Thank you to (Sudden Arrhythmic Death Syndrome) for the donation of a defibrillator. The training we received was excellent and we want this to be available to the . We have raised £300 of the £600 we need for a suitable outdoor container in which to store it. https://t.co/SKYptUqDu4

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15/05/19

The reality of dementia is being explained to young children through an art project. Magna Carta Primary Academy has partnered with Volunteer Uttlesford to take part in numerous pieces of work together. https://t.co/Cjg0dkLTSt https://t.co/QVqeFBaiFD

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Anti-bullying curriculum

Anti-bullying week 12th-16th November 2018

Stephen Lawrence Day 22nd April 2019                                                (commemorated at Magna Carta on the 23rd April 2019)

 

The theme for Anti-Bullying Week 2018 is: ‘Choose Respect’. Anti-Bullying Week runs from 12-16 November 2018. ABA (Anti Bullying Alliance) will hold Odd Socks Day for Anti-Bullying Week on the first day of Anti-Bullying Week (12 November 2018). Magna Carta will take part in this event to raise awareness and to raise funds. CBeebies star Andy Day and Anti-Bullying Alliance patron, and his band Andy and the Odd Socks, are supporting Anti-Bullying Week 2018 and are encouraging pupils to wear odd socks to school during the campaign to show their support and raise money for a good cause.

Bullying behaviour has four key aspects:

  • It’s hurtful
  • It’s intentional
  • It’s repetitive
  • It involves a power imbalance   

The definition of bullying is very important to understand when assessing the difference between ‘relational conflict’ – where there is a ‘falling out’ between individuals – and when it tips the balance to bullying.

E.g., if Rashid and Eve are arguing over a toy. Rashid takes the toy and then Eve grabs it back and vice versa. This is likely to be a relational conflict where they share the balance of power. This doesn’t mean it shouldn’t be challenged, it just isn’t bullying. Take the same example, but this time every time Rashid uses the toy Eve snatches it away. Rashid doesn’t snatch it back but Eve insists on taking it from Rashid each time. This happens over a number of days. In this example the relational conflict is now bullying. It is repetitive, there seems to be intent in the action, it’s is hurtful and the power seems to have shifted because Eve is continuously showing force over Rashid.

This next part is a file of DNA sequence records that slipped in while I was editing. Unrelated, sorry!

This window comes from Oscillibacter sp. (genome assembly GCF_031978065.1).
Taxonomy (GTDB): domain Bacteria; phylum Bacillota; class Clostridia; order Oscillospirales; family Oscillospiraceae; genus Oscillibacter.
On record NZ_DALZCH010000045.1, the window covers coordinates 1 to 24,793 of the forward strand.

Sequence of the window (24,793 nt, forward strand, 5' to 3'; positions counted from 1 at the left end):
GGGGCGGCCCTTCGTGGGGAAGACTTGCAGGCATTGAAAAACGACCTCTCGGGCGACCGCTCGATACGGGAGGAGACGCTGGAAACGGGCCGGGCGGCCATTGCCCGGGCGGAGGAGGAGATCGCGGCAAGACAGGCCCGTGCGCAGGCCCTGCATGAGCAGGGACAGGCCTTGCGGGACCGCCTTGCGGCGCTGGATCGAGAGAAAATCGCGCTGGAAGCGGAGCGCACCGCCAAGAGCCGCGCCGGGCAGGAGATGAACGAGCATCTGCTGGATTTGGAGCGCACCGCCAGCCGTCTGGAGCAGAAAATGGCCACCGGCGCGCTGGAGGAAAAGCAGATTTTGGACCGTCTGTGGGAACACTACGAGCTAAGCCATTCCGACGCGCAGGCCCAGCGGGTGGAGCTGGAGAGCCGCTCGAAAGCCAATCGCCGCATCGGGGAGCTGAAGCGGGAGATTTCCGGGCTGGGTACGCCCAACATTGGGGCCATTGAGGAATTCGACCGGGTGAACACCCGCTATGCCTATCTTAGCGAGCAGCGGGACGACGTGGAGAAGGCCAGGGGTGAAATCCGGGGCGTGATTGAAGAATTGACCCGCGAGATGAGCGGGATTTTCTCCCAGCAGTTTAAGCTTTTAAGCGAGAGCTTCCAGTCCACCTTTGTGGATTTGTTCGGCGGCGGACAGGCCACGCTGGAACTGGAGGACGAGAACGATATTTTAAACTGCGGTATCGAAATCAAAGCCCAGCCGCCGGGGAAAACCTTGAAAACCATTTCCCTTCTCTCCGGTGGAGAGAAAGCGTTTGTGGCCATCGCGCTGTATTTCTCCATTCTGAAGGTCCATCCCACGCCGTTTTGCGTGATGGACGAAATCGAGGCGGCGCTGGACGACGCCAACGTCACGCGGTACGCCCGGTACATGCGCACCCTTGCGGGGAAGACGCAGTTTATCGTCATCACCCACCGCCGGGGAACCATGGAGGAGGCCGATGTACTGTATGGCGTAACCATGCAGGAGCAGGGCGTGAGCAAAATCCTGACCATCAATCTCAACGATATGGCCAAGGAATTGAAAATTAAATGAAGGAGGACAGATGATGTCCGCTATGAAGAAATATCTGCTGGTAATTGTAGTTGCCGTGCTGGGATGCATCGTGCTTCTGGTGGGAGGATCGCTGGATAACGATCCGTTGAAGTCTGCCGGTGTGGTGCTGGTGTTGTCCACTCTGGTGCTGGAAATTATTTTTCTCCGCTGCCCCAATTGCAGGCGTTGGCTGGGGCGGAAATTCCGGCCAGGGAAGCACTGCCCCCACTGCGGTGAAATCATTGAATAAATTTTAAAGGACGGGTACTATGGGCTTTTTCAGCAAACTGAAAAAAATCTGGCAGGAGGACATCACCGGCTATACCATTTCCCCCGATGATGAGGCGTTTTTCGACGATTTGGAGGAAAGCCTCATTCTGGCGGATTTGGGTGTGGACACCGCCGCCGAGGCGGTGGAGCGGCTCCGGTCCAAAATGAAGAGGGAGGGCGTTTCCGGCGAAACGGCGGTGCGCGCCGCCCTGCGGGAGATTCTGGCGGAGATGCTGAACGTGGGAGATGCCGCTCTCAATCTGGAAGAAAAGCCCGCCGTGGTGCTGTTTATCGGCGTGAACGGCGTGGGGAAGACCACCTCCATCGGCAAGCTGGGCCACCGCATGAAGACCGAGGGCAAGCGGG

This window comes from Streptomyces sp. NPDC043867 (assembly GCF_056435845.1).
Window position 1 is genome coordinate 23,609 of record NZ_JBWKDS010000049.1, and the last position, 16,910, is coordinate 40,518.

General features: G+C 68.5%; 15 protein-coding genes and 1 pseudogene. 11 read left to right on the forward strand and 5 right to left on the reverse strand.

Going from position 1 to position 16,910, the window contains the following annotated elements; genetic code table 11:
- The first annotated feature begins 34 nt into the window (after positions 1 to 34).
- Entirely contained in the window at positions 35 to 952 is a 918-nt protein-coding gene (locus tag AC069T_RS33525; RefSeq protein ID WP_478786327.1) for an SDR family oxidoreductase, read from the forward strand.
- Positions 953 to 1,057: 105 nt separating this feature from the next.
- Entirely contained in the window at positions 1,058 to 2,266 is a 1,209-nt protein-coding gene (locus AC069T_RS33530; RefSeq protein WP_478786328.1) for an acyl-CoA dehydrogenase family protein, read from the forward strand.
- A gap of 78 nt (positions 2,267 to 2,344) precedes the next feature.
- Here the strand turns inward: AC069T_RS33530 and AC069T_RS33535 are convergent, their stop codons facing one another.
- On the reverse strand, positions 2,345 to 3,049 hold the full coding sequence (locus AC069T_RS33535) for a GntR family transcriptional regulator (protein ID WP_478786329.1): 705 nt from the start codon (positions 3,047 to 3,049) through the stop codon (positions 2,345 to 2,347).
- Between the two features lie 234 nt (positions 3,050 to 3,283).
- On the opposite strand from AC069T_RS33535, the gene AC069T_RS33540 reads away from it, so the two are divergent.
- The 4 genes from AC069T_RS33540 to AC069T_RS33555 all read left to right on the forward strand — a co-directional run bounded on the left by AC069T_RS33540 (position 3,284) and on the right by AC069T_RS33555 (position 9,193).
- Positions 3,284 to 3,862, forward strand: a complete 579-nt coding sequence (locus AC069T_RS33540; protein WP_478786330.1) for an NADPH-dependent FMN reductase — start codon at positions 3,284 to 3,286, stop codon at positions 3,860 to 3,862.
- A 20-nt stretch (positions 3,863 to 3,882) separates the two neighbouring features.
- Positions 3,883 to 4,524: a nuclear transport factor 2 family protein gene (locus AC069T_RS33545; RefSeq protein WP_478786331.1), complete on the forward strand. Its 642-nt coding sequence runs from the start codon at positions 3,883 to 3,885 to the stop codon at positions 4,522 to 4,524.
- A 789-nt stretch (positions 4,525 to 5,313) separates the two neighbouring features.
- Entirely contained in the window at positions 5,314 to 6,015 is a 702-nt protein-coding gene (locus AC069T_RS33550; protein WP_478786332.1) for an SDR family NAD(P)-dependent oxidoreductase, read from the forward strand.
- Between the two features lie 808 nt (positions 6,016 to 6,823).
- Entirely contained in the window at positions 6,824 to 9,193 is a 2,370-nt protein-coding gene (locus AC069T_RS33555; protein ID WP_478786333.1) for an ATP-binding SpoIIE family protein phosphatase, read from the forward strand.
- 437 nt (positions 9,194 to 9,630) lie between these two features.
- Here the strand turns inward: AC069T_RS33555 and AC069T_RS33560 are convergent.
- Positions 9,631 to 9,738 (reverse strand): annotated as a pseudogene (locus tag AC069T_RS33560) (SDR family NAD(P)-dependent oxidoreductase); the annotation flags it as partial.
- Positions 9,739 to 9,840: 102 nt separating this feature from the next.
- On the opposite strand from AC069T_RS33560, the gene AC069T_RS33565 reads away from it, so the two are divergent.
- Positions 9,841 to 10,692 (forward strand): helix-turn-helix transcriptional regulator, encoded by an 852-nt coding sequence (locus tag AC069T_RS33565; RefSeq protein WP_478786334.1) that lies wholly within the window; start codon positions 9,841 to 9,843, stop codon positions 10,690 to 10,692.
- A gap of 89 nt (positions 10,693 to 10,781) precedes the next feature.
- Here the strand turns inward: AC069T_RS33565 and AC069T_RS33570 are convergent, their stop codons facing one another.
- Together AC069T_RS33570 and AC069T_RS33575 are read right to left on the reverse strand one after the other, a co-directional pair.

• Children have a right to play in a safe and supportive environment.
  • Bullying is not a ‘rite of passage’. It is well researched that bullying causes long term damage to both the person on the receiving end, and those who bully. Challenging bullying behaviour in the early years gives you a great opportunity to ‘nip it in the bud’.
  • It is not a child’s fault if they are bullied. Children should never be told to just ignore it, or to change who they are. It is the children doing the bullying that need to change their behaviour and their attitude.
  • Children need to be supported to speak out if they think someone isn’t being nice to them. They need to feel comfortable to come and tell you.
  • Refer to Magna Carta’s Anti-Bullying Policy.
  • Do not label a child a ‘bully’. This is an unhelpful label and says that bullying is something you are rather than a behaviour choice you can change. Instead, talk about bullying behaviour.
  • Praise positive behaviour and interactions amongst children.
  • Role model positive behaviour amongst staff and parents.
  • Use story telling: there are many books you can use or you could use dolls to act out scenarios to explore empathy and cover sensitive topics with children, for example about children not being good friends or not playing together nicely. 
  • Challenge stereotypes such as ‘these are boys’ toys’ in a positive and friendly way.
  • If you do see instances of bullying or conflict at Magna Carta, think carefully about any ways that you might prevent this happening again. E.g., are there areas that are less supervised than others or are there ways to empower pupils to alert you to issues as they arise? Or do you challenge negative language?